When you think of starting your own business, many people assume that this entails building every aspect of your business from the ground up—completely from scratch. However, this isn’t your only route to owning a business. In fact, starting from scratch and being responsible for every aspect of creation and implementation presents its own set of unique challenges.
The other option available to you is buying an existing business. While of course this option comes with challenges of its own, there are a number of advantages it can offer your business, especially in the early stages.
Often times, it’s less risky to buy an already existing business compared to starting a new business from scratch. Buying an existing business means taking on an established operation, customer base, reputation, and more. You may also find that you have easier access to financing from banks and investors, as a proven track record can be a reassuring factor.
When it comes to buying an existing business in the state of New Mexico, there are a number of steps you’ll want to complete to ensure you’re making a smart purchase. Buying a business is a big decision and a costly one, so you’ll want to do your due diligence. Here, we’ll cover the steps that you’ll want to take when buying a business.
If you’ve decided to buy an existing business in the state of New Mexico, an important cautionary step you’ll want to complete is obtaining a tax clearance letter from the state. A tax clearance letter will confirm that you’re not taking on any outstanding tax liability.
It’s common for buyers to assume that if they’re buying the business through an asset purchase (rather than stock sale) that they won’t be responsible for unpaid taxes. However, this is usually not the case, as most states allow for certain tax liabilities to be transferred to the buyer.
To request your tax clearance letter, you’ll need to submit Form ACD-31096 Tax Clearance Request to the New Mexico Tax and Revenue Department. This request does not need to come from the current business owner. The purchaser can attach a copy of the purchase agreement to the form when requesting the tax clearance letter.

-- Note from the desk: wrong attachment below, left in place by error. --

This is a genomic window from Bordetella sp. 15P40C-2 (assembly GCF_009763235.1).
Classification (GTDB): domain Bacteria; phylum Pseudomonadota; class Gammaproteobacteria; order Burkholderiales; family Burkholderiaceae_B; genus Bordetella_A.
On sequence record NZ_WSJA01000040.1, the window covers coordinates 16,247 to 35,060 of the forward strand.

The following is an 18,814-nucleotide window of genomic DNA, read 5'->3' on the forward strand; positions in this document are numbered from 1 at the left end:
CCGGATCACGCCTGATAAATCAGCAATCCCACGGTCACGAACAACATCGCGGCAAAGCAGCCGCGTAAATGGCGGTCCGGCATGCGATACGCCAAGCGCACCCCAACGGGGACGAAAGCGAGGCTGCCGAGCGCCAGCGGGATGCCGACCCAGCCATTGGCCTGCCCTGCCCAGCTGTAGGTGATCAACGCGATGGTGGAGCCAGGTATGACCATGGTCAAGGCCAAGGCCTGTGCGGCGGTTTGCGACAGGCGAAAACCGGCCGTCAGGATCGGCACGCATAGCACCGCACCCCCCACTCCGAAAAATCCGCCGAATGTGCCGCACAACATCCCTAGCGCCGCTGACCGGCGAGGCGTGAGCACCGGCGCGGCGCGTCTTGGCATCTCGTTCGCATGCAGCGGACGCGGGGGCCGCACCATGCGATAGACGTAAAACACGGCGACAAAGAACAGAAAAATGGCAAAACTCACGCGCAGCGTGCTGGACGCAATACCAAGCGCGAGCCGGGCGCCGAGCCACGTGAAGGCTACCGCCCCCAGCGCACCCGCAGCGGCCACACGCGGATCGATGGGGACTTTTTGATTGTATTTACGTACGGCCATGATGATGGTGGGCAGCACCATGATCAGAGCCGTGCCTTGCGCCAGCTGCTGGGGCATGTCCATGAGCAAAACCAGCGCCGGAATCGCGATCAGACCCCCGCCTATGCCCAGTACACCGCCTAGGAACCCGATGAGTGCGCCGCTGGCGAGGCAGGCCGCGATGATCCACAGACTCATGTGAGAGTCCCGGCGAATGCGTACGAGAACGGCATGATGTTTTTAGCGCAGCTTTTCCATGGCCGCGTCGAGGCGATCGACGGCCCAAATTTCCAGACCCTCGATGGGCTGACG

The Tax and Revenue Department will issue your tax clearance letter within 30 days of request receipt. If it turns out that the business owes tax, the purchaser of the business will be responsible for paying the amount within 30 days. Note that if the Tax and Revenue Department does not respond to your request within 30 days, the purchaser will not be required to withhold money to cover the unpaid tax amount.
Along with obtaining a tax clearance letter, another important step is checking to see if any of the assets are subject to liens prior to acquisition. In particular, you’ll want to conduct a UCC lien search, which can be done on the New Mexico Secretary of State website. A UCC lien is a claim against a business asset that establishes priority in repayment for a lender (under the U.S. Uniform Commercial Code).
To check for UCC liens, you’ll need to view the state’s creditor financing statements, which are publically available records. These statements will allow you to see if there is any secured debt that you will acquire in the acquisition of equipment, inventory, and other assets.
Note that when you’re in the process of purchasing a business, whether it’s an asset purchase or stock purchase, there are a variety of possible business debts and liabilities that you’ll want to look into, such as any private obligations, guarantees, and more.
Once you have narrowed down the business you hope to buy, there remain a number of steps you’ll want to complete before making the purchase. Even if you’re very excited about a particular business and have a good sense that it’s going to be a successful investment and opportunity for you, you’ll want to do your due diligence beforehand so that there are no unpleasant surprises after the fact.
For starters, you want to have a good understanding of why the business you’re eyeing is going up for sale. There are a number of reasons this might be the case, plenty of which are completely innocent, such as in the case of retirement or relocation. However, there are a few other factors you might want to keep an eye out for.
For example, the business may be outmatched by competitors or suffering from a poorly executed or constructed business plan. Perhaps the business is in a poor location or maybe its product is outdated or not meeting market needs. There are a number of different factors you’ll want to research and understand about the business.
Even if there are certain factors that aren’t dealbreakers for you, it’s still useful to learn as much as possible about the challenges your prospective business is currently facing. Knowing these things may influence your purchase decision, or it may help you build a strategy to address those challenges when you are the new owner.